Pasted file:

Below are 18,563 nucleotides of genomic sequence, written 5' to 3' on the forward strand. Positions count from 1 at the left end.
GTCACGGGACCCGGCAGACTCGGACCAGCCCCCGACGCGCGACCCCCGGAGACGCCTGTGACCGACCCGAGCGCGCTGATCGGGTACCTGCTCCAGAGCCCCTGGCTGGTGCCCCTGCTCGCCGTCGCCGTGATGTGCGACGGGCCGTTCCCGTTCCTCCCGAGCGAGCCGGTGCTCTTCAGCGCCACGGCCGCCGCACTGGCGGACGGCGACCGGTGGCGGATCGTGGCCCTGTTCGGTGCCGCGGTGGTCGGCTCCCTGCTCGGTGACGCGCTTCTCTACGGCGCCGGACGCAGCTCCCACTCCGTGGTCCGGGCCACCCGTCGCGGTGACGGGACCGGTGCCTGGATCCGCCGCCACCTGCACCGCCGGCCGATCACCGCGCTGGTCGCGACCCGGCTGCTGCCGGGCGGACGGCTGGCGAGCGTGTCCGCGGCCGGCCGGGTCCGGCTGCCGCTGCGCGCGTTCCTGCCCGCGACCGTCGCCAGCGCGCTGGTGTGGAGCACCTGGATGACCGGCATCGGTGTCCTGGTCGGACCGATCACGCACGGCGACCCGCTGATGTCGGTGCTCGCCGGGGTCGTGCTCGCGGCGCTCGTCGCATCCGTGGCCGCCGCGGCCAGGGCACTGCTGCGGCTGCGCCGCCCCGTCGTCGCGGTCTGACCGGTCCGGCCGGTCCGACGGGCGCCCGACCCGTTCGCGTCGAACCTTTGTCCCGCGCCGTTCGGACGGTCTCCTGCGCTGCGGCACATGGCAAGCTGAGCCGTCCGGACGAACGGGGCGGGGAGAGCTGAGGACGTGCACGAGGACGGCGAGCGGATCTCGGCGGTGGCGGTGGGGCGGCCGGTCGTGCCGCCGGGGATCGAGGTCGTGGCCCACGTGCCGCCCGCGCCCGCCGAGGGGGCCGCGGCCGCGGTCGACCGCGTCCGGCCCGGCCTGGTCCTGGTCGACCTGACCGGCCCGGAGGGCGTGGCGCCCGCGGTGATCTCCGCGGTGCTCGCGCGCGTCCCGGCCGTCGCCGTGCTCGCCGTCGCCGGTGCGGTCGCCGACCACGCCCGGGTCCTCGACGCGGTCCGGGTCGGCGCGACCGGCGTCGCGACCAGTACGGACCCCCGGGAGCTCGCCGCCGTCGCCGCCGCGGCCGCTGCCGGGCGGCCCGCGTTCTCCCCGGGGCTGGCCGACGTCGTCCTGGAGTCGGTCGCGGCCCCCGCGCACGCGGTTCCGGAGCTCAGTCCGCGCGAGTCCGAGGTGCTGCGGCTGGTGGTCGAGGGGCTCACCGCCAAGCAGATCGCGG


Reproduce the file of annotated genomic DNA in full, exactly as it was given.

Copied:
Below are 18,563 nucleotides of genomic sequence, written 5' to 3' on the forward strand. Positions count from 1 at the left end.
GTCACGGGACCCGGCAGACTCGGACCAGCCCCCGACGCGCGACCCCCGGAGACGCCTGTGACCGACCCGAGCGCGCTGATCGGGTACCTGCTCCAGAGCCCCTGGCTGGTGCCCCTGCTCGCCGTCGCCGTGATGTGCGACGGGCCGTTCCCGTTCCTCCCGAGCGAGCCGGTGCTCTTCAGCGCCACGGCCGCCGCACTGGCGGACGGCGACCGGTGGCGGATCGTGGCCCTGTTCGGTGCCGCGGTGGTCGGCTCCCTGCTCGGTGACGCGCTTCTCTACGGCGCCGGACGCAGCTCCCACTCCGTGGTCCGGGCCACCCGTCGCGGTGACGGGACCGGTGCCTGGATCCGCCGCCACCTGCACCGCCGGCCGATCACCGCGCTGGTCGCGACCCGGCTGCTGCCGGGCGGACGGCTGGCGAGCGTGTCCGCGGCCGGCCGGGTCCGGCTGCCGCTGCGCGCGTTCCTGCCCGCGACCGTCGCCAGCGCGCTGGTGTGGAGCACCTGGATGACCGGCATCGGTGTCCTGGTCGGACCGATCACGCACGGCGACCCGCTGATGTCGGTGCTCGCCGGGGTCGTGCTCGCGGCGCTCGTCGCATCCGTGGCCGCCGCGGCCAGGGCACTGCTGCGGCTGCGCCGCCCCGTCGTCGCGGTCTGACCGGTCCGGCCGGTCCGACGGGCGCCCGACCCGTTCGCGTCGAACCTTTGTCCCGCGCCGTTCGGACGGTCTCCTGCGCTGCGGCACATGGCAAGCTGAGCCGTCCGGACGAACGGGGCGGGGAGAGCTGAGGACGTGCACGAGGACGGCGAGCGGATCTCGGCGGTGGCGGTGGGGCGGCCGGTCGTGCCGCCGGGGATCGAGGTCGTGGCCCACGTGCCGCCCGCGCCCGCCGAGGGGGCCGCGGCCGCGGTCGACCGCGTCCGGCCCGGCCTGGTCCTGGTCGACCTGACCGGCCCGGAGGGCGTGGCGCCCGCGGTGATCTCCGCGGTGCTCGCGCGCGTCCCGGCCGTCGCCGTGCTCGCCGTCGCCGGTGCGGTCGCCGACCACGCCCGGGTCCTCGACGCGGTCCGGGTCGGCGCGACCGGCGTCGCGACCAGTACGGACCCCCGGGAGCTCGCCGCCGTCGCCGCCGCGGCCGCTGCCGGGCGGCCCGCGTTCTCCCCGGGGCTGGCCGACGTCGTCCTGGAGTCGGTCGCGGCCCCCGCGCACGCGGTTCCGGAGCTCAGTCCGCGCGAGTCCGAGGTGCTGCGGCTGGTGGTCGAGGGGCTCACCGCCAAGCAGATCGCGG